So posting shelfies is a thing now, and here's one of mine. It shows part of my collection of hardbacks and, to the far right and on the floor underneath the bottom shelf, some of my own books, as well as a run of The Magazine of Fantasy and Science Fiction and about two metres of paperback anthologies.
There are other shelves, of course. The bookcase at the right of the photo mostly contains books about science fiction. In the office, there are also six shelves of double-stacked fiction paperbacks, a couple of shelves of science books and a shelf of oversized books. Not to mention three shelves of books about London, New York and Los Angeles. And then there are the books on the floor of the office, and the rest of the fiction paperbacks in a built-in bookcase on the landing, and the bookshelves in the living room where, amongst others, the graphic novels and books about music and films reside.
But any picture that somehow managed to include all the books in the house (including those in the kitchen, which aren't all cook books, and the various caches of books in the bedroom) would only be a snapshot of single moment in a dynamic ecology. Like universes, book collections expand, contract, or (like mine) achieve a kind of equilibrium.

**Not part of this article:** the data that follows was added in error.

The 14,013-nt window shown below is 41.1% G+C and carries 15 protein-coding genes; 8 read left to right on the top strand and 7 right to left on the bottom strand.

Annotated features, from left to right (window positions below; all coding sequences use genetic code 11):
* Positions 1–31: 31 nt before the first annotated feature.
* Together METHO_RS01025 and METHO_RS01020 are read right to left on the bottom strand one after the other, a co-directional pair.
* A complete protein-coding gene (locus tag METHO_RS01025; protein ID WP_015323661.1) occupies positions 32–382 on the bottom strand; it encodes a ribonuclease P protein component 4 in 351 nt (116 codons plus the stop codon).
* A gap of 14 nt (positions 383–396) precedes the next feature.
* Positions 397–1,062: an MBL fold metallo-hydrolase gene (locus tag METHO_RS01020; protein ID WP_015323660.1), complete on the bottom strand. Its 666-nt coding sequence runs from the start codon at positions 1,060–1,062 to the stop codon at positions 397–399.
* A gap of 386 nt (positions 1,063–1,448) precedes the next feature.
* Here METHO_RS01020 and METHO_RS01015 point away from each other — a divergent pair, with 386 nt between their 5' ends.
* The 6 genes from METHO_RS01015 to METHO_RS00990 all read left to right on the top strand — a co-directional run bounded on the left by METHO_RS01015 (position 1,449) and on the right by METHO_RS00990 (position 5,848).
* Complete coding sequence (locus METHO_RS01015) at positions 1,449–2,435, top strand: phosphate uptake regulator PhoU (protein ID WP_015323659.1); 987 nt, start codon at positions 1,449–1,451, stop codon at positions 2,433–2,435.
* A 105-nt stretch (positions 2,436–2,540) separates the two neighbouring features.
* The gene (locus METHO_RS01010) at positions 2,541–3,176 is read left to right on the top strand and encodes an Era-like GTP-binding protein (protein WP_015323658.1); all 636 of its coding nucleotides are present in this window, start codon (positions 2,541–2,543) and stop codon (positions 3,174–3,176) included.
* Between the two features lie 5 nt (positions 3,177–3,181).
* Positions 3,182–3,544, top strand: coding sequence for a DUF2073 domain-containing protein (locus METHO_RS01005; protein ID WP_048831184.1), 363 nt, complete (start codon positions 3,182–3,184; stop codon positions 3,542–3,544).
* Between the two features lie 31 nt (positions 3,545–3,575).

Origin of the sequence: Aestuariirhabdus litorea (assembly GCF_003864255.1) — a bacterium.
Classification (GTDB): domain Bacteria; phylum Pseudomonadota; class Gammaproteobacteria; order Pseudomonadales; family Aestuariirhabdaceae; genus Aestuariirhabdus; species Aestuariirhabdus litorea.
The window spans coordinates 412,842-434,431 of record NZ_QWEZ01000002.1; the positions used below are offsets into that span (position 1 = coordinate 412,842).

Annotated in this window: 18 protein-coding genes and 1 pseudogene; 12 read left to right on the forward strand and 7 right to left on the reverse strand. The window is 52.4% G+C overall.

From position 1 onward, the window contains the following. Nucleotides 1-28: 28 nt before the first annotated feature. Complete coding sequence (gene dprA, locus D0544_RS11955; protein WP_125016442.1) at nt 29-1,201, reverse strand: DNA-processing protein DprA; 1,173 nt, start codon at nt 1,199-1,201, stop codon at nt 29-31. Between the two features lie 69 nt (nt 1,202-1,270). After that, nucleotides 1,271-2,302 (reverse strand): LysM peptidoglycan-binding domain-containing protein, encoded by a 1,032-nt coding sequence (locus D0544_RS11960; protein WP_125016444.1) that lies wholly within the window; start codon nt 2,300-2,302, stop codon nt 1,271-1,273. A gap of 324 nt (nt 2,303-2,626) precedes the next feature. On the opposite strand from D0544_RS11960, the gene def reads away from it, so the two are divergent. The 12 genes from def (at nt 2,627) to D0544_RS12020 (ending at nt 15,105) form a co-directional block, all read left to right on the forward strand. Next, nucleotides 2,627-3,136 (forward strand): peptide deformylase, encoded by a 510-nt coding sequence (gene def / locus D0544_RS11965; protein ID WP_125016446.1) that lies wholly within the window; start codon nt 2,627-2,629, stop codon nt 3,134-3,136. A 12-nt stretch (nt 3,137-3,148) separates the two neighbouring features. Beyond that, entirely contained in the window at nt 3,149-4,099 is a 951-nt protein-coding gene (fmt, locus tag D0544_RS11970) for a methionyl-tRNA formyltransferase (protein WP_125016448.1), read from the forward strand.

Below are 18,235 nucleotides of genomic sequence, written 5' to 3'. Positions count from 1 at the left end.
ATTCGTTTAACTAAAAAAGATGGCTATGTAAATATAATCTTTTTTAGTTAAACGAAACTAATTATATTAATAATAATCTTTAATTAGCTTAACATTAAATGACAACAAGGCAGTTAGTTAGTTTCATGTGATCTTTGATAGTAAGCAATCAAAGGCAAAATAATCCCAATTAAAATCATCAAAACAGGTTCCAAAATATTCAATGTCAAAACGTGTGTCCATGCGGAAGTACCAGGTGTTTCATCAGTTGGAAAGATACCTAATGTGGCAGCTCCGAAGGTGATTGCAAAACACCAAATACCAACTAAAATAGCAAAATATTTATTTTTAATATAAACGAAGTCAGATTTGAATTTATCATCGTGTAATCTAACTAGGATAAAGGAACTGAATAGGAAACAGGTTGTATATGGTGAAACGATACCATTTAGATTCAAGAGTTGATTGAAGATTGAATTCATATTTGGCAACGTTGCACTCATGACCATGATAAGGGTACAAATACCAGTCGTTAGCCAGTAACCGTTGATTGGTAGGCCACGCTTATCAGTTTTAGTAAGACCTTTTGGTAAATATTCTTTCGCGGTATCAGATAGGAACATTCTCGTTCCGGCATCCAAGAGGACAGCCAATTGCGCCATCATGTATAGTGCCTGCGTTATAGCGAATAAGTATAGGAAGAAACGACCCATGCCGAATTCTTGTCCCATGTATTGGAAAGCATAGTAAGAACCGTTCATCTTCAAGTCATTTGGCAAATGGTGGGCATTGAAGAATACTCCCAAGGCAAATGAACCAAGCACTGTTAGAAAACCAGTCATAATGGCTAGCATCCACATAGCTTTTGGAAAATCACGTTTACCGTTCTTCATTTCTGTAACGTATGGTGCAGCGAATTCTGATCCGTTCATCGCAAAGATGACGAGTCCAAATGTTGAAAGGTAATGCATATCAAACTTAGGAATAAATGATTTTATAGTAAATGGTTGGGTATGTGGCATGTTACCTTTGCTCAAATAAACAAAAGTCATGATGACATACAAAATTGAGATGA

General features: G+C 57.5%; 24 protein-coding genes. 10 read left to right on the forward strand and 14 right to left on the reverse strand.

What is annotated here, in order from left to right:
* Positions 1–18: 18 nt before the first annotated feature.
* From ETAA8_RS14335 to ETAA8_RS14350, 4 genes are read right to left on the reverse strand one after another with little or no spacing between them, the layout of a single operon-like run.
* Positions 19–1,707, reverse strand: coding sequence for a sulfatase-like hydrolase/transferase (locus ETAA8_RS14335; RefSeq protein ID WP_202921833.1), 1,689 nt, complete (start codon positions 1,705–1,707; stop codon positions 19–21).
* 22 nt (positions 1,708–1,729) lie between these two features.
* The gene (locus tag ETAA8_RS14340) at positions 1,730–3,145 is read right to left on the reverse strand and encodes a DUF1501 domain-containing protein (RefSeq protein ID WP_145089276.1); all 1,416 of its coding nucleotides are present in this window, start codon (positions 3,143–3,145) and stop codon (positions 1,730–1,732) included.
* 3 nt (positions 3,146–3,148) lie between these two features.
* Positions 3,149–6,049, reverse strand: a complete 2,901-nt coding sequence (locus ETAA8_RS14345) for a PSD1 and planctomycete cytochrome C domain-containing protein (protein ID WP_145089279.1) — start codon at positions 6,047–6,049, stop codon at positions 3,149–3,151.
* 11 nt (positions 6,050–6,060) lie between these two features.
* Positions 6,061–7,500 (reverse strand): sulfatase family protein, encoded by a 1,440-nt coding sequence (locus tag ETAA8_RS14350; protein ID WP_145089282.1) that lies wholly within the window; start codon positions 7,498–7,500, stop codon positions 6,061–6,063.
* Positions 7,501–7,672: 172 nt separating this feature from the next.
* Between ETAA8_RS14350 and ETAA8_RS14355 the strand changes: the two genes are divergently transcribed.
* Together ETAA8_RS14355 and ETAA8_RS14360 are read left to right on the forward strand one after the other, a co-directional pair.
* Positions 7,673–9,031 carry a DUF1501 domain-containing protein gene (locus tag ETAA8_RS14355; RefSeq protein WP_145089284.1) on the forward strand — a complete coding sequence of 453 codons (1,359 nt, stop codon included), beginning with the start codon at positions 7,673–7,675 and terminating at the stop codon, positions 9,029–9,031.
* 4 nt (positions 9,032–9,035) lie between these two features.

Books arrive at a slower rate than when I used to regularly review for Interzone (one American publisher used to send me a mailsack stuffed with books every other month), but still they come. At first, they lodge on top of a blanket chest in the office (which also, now I think of it, contains some books on biology left over from my academic career), or on top of the bookcase in the photo. Some are read in the office; others flow downstairs to be read. And then they either leave the house for a charity shop or the tender mercy of a book dealer, or return to the top of the bookcase, where a couple of stacks await proper shelving. Anything that makes the shelves must first dislodge something already there; because there's no room for extra books, there has to be a strict one-in-one-out policy. Once there, they might last five or ten years before I decide that I'm never going to get around to rereading (or re-reading) them and weed them out, or they might become part of the permanent collection. The books that I know I can't ever bear to part with. The sedimentary bedrock whose deepest layer is almost fifty years old now. Sooner or later, all book collectors become librarians of their own lives.